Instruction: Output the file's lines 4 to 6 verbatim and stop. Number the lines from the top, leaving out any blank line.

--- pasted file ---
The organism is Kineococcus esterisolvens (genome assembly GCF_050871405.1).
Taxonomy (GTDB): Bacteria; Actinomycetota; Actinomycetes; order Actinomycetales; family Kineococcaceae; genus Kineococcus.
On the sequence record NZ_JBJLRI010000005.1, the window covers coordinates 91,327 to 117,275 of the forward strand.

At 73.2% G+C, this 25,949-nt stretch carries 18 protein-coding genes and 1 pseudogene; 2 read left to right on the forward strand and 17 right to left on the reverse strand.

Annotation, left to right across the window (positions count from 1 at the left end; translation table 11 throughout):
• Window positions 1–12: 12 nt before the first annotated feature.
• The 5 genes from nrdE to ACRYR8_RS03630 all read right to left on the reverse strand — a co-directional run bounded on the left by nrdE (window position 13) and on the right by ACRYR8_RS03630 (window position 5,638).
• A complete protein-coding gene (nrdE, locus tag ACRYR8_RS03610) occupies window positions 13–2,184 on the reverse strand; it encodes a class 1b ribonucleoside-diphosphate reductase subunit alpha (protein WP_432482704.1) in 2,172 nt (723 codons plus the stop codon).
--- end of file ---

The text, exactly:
At 73.2% G+C, this 25,949-nt stretch carries 18 protein-coding genes and 1 pseudogene; 2 read left to right on the forward strand and 17 right to left on the reverse strand.

Annotation, left to right across the window (positions count from 1 at the left end; translation table 11 throughout):
• Window positions 1–12: 12 nt before the first annotated feature.